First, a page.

On the basis of that report, the reason for the current French presence in the CAR may be interpreted as simply maintaining its military force and hegemony; indeed, there is no dearth of people blaming France for the ongoing slaughter in the region. But is France really following a mistaken policy in its former colonies? The reference to “the protection of military power” in the report is a clear statement of error in French policy. Intellectual, sectarian, racial or religious conflicts are essentially ideological conflicts; they can never be resolved through “military power.” That is why European and US investment in military power has always failed.
The French people are fine and worthy; they live by modern European culture, quality and nobility. The main problem of the French is their materialist mindset, which they also try to impose on their former colonies. This false way of thinking, based on the principle of “the strong eliminating the weak,” has unknowingly prepared the groundwork for fascist ideas and this has always damaged Africa.
Yet France could adopt a policy that would lead to great reforms and brotherhood in Africa. It could defeat ideological conflict with ideological education. France must realize that human beings progress through reconciliation, not conflict. It could adopt a policy that enriches and develops the people there while enriching itself; those rich lands are certainly enough for all.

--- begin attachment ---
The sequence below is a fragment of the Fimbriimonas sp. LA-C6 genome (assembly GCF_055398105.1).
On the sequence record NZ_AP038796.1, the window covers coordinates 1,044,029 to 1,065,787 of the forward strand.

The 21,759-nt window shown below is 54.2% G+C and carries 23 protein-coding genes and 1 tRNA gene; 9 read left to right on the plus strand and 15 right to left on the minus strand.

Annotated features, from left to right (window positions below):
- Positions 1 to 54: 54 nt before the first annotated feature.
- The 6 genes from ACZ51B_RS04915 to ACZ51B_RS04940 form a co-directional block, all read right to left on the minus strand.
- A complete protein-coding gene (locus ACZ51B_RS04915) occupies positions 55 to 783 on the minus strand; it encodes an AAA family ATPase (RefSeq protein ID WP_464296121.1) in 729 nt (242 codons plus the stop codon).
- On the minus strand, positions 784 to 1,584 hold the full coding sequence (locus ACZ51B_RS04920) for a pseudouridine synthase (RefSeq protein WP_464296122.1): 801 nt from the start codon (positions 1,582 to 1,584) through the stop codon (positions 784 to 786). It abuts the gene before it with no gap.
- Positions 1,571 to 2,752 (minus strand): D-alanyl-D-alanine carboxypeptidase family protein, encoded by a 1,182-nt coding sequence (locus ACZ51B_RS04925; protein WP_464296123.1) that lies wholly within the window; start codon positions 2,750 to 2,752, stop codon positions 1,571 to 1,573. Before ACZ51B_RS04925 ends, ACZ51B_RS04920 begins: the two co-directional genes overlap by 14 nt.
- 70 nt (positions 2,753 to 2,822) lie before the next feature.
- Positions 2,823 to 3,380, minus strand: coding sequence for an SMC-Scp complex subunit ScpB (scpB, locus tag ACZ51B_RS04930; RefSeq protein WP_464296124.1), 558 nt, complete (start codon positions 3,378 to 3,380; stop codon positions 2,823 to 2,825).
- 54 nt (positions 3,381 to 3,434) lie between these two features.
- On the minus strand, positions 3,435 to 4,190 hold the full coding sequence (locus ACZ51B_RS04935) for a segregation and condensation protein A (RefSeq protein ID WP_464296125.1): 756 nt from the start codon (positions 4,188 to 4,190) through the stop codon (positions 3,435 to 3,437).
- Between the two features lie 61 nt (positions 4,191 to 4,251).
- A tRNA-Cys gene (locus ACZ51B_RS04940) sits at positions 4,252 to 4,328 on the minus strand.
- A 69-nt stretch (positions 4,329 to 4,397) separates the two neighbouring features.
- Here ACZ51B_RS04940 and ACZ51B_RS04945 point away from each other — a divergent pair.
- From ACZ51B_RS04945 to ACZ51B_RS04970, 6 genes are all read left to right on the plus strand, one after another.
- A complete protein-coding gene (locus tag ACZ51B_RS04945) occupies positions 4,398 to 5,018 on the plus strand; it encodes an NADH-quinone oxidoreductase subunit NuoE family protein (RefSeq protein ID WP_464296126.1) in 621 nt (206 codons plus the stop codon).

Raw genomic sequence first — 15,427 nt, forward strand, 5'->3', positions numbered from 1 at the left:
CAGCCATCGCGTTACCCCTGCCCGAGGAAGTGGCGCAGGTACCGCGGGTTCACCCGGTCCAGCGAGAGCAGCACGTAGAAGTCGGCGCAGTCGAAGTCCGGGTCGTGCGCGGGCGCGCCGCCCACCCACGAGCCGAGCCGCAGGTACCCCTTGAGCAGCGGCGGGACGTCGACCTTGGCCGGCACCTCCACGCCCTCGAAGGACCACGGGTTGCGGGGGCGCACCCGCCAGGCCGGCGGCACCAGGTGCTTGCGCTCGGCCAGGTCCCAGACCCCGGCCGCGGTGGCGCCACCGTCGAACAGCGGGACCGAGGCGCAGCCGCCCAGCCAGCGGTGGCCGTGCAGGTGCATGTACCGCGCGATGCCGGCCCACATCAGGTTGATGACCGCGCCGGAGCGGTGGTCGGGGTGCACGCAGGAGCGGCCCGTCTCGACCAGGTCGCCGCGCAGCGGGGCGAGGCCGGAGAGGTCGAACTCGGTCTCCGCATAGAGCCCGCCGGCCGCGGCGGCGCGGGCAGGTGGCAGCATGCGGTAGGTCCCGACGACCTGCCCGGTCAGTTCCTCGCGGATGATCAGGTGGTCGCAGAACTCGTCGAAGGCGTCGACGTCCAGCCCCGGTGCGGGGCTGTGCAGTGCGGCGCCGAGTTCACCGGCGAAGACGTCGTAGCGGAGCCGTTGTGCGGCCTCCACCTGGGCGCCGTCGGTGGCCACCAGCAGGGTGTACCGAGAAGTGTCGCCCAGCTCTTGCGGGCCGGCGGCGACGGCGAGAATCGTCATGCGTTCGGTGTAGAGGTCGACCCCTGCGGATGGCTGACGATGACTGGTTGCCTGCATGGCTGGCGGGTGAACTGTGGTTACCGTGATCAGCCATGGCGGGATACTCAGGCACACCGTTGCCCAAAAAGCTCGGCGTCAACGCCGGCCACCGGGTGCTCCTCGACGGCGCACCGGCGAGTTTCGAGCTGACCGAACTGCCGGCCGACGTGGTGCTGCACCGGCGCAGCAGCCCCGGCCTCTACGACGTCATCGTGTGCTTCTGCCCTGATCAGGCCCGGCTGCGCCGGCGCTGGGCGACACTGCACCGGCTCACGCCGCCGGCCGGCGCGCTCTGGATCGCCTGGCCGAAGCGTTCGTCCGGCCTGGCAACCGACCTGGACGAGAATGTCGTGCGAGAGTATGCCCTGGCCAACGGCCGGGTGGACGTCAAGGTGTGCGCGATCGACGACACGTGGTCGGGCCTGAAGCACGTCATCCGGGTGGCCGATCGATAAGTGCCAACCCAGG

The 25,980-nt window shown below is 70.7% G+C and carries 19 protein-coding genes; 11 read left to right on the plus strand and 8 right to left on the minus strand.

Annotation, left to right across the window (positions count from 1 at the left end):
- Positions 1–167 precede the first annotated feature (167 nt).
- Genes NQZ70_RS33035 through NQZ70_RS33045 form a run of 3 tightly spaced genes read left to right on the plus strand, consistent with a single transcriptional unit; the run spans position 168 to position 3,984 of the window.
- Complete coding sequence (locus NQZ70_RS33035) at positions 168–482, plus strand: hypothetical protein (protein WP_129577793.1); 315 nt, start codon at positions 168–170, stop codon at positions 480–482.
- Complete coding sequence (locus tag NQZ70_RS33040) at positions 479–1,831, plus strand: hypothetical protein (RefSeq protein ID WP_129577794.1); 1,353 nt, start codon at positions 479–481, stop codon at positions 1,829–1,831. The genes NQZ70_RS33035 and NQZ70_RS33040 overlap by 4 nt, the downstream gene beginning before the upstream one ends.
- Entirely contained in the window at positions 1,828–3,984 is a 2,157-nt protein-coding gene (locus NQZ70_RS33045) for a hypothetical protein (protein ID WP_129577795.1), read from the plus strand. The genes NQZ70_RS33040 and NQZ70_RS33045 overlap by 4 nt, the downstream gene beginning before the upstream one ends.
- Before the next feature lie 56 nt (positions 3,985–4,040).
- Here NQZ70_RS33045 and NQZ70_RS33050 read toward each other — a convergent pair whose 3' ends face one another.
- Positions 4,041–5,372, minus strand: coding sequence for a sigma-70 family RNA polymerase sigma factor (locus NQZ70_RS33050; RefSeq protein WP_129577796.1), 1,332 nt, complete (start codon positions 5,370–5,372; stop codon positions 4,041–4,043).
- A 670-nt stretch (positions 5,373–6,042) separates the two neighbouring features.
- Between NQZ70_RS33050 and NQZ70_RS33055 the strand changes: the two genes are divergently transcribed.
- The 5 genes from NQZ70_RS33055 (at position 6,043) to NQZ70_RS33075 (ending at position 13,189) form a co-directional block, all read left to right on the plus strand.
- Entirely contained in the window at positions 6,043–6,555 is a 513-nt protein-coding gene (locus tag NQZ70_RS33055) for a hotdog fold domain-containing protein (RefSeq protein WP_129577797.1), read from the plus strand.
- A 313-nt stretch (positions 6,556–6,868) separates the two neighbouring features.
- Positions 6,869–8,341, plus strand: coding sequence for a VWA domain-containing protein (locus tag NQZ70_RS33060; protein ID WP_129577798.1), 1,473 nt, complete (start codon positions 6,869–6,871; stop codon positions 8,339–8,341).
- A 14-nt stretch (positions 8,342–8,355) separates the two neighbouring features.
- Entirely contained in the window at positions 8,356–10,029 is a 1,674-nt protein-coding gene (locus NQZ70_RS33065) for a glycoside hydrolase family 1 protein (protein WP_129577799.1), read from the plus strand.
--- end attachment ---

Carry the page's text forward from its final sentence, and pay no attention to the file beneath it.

As the CAR modernizes, attaches importance to love and brotherhood and achieves a higher level of prosperity, it will become a friend of France with strong cultural and economic ties. When that happens, France will be there with its culture, industry, art and science. Such a leap forward will bring greater beauty and well-being to France. It is in France’s interests.
It must not be forgotten that happy societies that enjoy modern ways of thinking and prosperity do not rebel and become angry. Instead of spending money on arms for African countries where it retains a military presence, France should engage in ideological investment to build peace and develop them. It must stress religious unity, not division. Otherwise religious conflicts in Africa, and the world’s perception of France as a “wicked colonialist,” will not change. This step is vital if there is to be an end to conflict in Africa and it must be taken at once.
It looks like the situation may soon be resolved; the UN Security Council is expected to adopt a resolution soon to deploy 12,000 soldiers in the CAR, thereby taking over from the 2,000 French and 6,000 African Union soldiers already present in the country. However, it is imperative that this new peace force is not left under the control of the current French force, as France is already the object of deep suspicions. It is good to see that troops from Muslim countries are also being incorporated into the UN force, as the involvement of Muslim troops would clearly help ease the tension. Otherwise, every day wasted may cost thousands of lives.
n The writer has authored more than 300 books translated in 73 languages on politics, religion and science.
He tweets @harun_yahya